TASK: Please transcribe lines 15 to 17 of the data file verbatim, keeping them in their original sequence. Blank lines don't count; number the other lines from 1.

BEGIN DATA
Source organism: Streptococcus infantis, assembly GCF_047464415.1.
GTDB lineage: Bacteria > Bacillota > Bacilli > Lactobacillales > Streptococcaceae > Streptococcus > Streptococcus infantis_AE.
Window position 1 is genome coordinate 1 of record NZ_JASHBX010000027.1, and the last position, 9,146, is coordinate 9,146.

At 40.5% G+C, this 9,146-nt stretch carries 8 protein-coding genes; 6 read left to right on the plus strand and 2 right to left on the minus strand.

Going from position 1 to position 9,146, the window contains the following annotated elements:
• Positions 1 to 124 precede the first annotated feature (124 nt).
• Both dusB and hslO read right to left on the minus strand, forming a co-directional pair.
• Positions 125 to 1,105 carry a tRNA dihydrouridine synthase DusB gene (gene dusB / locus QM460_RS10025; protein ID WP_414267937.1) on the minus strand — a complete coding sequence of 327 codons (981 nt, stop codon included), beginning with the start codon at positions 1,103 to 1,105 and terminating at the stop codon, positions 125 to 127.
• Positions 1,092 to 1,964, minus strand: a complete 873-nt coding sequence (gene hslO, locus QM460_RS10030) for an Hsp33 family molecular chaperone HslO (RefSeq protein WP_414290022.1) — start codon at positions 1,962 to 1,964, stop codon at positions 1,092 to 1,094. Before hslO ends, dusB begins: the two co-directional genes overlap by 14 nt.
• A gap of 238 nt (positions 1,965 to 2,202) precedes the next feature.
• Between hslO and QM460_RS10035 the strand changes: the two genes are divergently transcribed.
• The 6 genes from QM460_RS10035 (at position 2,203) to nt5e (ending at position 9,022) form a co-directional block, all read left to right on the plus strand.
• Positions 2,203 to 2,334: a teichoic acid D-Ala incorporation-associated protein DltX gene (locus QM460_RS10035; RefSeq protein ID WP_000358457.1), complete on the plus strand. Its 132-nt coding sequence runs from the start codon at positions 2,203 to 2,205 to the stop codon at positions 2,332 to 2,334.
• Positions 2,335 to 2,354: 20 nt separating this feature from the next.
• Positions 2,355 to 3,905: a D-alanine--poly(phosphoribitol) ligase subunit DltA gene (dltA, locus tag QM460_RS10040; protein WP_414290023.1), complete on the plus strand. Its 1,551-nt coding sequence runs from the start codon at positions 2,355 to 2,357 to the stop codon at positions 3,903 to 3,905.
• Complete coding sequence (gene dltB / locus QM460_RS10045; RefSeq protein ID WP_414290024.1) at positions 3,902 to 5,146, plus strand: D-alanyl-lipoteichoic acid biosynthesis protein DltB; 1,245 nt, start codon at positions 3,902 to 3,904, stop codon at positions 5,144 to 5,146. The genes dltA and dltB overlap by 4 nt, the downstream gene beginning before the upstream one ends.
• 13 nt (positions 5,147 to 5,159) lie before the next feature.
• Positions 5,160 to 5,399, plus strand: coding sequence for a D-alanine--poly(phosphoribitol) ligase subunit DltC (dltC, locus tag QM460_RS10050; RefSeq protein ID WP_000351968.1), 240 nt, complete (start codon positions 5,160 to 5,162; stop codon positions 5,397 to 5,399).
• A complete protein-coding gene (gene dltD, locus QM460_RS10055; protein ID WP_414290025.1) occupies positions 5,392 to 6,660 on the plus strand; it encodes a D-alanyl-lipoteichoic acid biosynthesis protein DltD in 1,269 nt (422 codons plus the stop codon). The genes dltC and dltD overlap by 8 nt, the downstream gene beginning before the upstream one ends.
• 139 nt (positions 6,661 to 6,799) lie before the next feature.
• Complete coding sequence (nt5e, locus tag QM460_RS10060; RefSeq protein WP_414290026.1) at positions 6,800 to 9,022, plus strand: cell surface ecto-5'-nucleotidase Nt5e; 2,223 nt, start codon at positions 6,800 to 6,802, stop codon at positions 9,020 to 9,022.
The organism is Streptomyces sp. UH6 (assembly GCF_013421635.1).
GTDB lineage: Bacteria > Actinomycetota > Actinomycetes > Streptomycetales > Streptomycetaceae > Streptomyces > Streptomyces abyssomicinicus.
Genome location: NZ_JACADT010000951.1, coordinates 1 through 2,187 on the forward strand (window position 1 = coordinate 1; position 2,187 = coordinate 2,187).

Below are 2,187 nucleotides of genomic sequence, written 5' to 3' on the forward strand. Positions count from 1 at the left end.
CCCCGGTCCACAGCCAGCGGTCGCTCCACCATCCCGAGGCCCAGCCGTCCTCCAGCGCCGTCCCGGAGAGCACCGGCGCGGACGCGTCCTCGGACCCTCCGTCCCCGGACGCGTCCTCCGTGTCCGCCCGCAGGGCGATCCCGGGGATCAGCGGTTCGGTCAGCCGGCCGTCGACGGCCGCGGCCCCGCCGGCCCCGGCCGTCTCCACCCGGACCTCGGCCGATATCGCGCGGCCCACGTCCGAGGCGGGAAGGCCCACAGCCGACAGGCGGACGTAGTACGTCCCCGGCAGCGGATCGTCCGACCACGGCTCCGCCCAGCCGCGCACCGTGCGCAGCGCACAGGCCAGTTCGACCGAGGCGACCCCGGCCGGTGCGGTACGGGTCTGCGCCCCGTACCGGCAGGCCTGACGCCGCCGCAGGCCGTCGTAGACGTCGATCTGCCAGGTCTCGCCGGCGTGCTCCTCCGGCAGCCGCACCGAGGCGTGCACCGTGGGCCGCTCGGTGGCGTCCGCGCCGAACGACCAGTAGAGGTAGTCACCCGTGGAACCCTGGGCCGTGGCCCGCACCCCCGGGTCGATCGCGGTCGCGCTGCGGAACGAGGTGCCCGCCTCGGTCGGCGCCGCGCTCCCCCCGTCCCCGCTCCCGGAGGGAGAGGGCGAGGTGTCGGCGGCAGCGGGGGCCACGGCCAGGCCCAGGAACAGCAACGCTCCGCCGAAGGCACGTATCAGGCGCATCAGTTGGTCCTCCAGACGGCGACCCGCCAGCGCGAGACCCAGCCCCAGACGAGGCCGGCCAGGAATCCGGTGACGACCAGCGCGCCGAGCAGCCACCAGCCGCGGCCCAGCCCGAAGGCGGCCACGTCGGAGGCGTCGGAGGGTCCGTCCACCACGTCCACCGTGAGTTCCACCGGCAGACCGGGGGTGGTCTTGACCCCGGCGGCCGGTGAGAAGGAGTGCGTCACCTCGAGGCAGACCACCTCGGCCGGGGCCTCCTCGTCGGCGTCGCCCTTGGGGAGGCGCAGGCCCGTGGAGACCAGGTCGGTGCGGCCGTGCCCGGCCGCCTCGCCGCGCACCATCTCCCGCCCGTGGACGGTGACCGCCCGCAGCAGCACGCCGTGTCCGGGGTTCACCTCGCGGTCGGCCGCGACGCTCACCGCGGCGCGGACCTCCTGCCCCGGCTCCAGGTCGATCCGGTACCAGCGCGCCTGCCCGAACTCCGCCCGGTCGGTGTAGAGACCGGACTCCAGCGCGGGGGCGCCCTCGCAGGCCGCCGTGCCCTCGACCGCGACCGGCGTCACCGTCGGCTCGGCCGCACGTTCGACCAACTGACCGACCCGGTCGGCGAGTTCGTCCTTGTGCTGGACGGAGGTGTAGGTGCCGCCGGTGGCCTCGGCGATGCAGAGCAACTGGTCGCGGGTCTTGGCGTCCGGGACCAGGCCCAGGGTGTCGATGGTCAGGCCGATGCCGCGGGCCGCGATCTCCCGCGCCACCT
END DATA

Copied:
• Positions 2,355 to 3,905: a D-alanine--poly(phosphoribitol) ligase subunit DltA gene (dltA, locus tag QM460_RS10040; protein WP_414290023.1), complete on the plus strand. Its 1,551-nt coding sequence runs from the start codon at positions 2,355 to 2,357 to the stop codon at positions 3,903 to 3,905.
• Complete coding sequence (gene dltB / locus QM460_RS10045; RefSeq protein ID WP_414290024.1) at positions 3,902 to 5,146, plus strand: D-alanyl-lipoteichoic acid biosynthesis protein DltB; 1,245 nt, start codon at positions 3,902 to 3,904, stop codon at positions 5,144 to 5,146. The genes dltA and dltB overlap by 4 nt, the downstream gene beginning before the upstream one ends.
• 13 nt (positions 5,147 to 5,159) lie before the next feature.